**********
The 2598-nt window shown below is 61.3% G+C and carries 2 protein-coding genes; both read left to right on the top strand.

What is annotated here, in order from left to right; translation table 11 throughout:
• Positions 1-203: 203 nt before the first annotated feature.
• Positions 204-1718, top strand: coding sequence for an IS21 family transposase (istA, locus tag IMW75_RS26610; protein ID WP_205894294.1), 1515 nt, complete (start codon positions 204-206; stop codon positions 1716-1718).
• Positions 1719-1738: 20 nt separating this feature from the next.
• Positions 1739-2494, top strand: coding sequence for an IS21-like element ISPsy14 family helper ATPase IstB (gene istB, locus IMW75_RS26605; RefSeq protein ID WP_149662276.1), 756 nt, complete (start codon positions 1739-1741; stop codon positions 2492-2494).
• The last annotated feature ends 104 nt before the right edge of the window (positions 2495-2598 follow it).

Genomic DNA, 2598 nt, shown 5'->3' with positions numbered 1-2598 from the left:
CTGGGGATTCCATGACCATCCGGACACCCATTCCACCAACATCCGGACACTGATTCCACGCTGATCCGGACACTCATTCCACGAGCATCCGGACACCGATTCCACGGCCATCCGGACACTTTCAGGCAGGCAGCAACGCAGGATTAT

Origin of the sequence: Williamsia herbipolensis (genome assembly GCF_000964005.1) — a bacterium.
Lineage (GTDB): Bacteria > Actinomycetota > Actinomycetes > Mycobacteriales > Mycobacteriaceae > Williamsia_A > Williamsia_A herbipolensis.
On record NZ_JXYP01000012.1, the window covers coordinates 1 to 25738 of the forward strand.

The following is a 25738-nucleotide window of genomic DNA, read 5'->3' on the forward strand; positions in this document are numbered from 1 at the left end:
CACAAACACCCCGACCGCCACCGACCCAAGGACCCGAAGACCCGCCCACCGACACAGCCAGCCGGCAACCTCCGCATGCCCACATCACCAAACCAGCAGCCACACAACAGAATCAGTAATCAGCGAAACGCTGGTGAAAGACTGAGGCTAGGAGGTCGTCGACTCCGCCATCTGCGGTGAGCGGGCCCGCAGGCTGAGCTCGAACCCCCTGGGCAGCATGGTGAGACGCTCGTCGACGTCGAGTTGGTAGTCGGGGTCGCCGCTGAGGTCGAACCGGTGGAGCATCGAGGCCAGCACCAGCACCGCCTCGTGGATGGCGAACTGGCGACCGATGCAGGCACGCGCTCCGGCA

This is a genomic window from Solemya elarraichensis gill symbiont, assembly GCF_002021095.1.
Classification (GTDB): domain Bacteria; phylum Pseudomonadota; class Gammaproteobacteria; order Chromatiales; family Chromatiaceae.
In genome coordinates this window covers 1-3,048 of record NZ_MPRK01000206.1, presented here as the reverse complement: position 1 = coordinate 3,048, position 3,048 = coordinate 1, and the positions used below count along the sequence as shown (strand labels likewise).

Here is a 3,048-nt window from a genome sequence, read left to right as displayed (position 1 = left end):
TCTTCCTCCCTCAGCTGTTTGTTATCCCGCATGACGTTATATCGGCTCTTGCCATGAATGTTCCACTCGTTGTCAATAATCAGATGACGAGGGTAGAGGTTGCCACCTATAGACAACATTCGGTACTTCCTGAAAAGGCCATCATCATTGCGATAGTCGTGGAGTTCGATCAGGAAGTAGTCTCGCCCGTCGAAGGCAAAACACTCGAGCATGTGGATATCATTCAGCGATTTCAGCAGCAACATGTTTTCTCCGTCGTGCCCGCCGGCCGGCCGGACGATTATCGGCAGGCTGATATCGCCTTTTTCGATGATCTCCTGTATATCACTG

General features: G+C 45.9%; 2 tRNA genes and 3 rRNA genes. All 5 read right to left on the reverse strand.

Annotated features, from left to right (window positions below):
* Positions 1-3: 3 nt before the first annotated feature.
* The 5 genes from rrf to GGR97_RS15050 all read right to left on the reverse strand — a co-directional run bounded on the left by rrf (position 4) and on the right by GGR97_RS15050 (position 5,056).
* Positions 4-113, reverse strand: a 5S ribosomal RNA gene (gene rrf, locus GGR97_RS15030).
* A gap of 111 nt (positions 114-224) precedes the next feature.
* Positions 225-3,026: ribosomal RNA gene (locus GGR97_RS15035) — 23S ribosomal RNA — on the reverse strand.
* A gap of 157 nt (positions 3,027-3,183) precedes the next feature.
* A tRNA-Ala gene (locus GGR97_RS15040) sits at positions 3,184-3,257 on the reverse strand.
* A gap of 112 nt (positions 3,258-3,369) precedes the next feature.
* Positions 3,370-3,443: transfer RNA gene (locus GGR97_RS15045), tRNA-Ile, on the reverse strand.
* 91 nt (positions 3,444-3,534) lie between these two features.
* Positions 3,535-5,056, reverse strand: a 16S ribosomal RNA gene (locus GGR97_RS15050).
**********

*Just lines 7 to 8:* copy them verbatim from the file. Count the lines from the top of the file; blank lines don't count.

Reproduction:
• The last annotated feature ends 104 nt before the right edge of the window (positions 2495-2598 follow it).

Genomic DNA, 2598 nt, shown 5'->3' with positions numbered 1-2598 from the left: